I don’t have a firm enough grip of economics to decide with any confidence whose predictions to believe about the direction of the economy. And there’s enough different about this recession from all or most of those of the post-war era to give me some pause when people cite historical norms for how recessions operate. But we do seem to be seeing more and more evidence that the recovery is at risk of stalling, if not falling back into recession, which seems possible too. And as that is happening, both the elite and the popular/political policy debate seems to be going to those who believe we should ramp back government spending even though history suggests that is the best way to choke off the recovery and toss the economy into a double dip recession or worse.
What’s particularly chilling is that the elite and popular policy debates are moving in the same direction. The professional economists, international financial agency types, etc are pushing for retrenchment. They seem to have won the argument at the G20 meeting. And at the same time, Republicans are pushing the argument that the stimulus spending which probably forestalled a Depression actually didn’t do anything or even caused the problem. And the public seems open enough to that interpretation of events that Democrats have written off any new stimulus spending because they’re scared off by the mid-term election. And because the Democrats have, Obama has.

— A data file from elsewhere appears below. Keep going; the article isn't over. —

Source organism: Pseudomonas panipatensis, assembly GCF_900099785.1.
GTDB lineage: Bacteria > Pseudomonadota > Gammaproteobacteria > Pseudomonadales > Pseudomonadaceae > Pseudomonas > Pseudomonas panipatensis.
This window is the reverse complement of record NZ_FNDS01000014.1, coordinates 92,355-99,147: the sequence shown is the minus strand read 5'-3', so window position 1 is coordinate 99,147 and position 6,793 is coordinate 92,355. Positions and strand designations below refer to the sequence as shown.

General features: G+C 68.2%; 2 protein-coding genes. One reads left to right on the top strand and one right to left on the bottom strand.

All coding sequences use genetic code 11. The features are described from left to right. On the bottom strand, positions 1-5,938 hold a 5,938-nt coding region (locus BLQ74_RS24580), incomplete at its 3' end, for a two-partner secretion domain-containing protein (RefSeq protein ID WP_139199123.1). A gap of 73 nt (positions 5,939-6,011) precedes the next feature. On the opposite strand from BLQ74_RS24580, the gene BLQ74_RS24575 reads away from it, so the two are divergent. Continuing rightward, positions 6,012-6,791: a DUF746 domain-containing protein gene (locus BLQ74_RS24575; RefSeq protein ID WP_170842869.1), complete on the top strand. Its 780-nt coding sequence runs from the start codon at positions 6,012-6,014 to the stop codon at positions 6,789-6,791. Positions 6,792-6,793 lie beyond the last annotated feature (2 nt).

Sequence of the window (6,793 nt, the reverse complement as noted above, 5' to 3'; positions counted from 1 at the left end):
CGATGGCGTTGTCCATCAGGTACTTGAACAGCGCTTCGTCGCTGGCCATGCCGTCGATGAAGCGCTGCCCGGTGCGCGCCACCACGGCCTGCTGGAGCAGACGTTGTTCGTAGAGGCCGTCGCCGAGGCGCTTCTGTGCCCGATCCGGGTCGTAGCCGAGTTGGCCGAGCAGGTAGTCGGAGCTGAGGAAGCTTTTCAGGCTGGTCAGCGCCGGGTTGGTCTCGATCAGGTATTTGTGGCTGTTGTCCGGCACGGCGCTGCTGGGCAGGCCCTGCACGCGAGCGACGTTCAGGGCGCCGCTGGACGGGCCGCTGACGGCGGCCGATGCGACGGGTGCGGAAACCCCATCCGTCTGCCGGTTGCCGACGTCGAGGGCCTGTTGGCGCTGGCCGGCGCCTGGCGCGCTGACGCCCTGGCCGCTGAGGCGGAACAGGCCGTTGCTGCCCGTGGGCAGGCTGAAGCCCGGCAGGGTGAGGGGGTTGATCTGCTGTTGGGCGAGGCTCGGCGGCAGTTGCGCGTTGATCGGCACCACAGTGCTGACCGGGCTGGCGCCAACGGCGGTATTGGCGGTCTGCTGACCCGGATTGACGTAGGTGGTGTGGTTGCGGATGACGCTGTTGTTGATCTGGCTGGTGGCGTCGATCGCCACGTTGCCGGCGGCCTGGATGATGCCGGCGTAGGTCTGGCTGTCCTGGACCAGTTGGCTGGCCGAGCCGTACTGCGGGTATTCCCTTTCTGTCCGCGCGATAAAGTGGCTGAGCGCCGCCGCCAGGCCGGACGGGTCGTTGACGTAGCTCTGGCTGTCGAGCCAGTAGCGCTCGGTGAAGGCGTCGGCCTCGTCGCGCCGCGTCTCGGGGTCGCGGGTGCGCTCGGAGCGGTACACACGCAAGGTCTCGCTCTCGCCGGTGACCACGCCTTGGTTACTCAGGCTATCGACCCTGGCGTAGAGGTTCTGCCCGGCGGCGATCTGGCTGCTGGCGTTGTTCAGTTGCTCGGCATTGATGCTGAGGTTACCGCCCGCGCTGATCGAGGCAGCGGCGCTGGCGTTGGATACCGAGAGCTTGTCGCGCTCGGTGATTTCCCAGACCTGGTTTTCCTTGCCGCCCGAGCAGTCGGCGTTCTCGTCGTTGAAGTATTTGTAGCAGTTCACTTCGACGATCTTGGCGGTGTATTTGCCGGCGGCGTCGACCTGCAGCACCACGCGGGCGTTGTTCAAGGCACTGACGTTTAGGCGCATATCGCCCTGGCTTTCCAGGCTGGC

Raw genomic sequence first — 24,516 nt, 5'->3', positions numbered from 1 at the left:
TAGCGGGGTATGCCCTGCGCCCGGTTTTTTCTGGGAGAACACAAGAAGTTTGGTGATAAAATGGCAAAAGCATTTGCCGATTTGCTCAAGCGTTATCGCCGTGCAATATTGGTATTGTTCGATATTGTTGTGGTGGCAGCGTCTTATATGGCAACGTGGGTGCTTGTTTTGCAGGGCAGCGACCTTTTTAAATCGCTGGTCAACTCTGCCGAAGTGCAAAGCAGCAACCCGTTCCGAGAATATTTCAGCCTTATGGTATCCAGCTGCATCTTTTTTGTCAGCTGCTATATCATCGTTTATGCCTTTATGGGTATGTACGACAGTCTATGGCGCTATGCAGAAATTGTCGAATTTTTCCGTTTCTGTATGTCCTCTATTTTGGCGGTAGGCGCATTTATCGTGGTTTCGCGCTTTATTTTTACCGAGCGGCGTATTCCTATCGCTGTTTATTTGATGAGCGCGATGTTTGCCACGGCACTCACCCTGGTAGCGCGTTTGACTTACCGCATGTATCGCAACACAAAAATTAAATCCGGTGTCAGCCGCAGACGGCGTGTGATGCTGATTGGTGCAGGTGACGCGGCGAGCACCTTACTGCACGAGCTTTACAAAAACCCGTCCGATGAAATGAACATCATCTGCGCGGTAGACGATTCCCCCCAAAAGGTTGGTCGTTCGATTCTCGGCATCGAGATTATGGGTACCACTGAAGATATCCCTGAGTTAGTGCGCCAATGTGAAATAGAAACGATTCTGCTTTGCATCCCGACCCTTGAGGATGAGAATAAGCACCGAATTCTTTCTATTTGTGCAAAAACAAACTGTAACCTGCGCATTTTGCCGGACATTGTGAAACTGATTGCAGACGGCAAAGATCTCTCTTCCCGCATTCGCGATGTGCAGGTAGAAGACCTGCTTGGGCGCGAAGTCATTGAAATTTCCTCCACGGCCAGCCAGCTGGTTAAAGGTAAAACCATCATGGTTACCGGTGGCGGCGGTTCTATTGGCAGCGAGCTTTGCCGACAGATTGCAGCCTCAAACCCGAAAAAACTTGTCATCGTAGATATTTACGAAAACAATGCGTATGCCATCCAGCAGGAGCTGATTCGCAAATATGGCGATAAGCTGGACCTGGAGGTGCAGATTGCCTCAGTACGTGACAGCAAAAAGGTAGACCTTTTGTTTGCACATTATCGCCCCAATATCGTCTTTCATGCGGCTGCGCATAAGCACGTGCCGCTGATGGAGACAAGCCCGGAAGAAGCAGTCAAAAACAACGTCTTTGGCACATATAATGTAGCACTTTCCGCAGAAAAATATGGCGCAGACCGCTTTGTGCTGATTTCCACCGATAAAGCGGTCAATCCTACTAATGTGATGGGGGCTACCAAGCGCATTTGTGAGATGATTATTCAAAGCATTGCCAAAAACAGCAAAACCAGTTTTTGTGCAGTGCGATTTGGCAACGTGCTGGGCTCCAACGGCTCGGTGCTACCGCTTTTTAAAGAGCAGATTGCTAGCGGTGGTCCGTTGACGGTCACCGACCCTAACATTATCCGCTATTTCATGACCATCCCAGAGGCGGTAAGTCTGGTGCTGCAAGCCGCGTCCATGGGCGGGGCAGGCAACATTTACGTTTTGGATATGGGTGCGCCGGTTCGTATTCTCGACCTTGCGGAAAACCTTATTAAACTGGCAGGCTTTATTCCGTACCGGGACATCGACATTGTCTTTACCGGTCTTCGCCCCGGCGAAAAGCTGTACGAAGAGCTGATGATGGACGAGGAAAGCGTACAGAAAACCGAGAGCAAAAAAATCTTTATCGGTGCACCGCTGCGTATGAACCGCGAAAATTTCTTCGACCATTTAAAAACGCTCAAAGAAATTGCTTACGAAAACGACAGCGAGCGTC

None of this is anything that Krugman and Yglesias and a million other people haven’t been saying for months. And hopefully everybody making this argument is wrong and the economic recovery is more robust than they think; it’s certainly possible. But the economic and political repercussions seem both vast and perverse — perverse because the people pushing the policies that could kill the economy seem most likely to gain from the damage politically.
It all has the look of watching a car head off the edge of a cliff in slow motion.
Josh Marshall is editor and publisher of TalkingPointsMemo.com.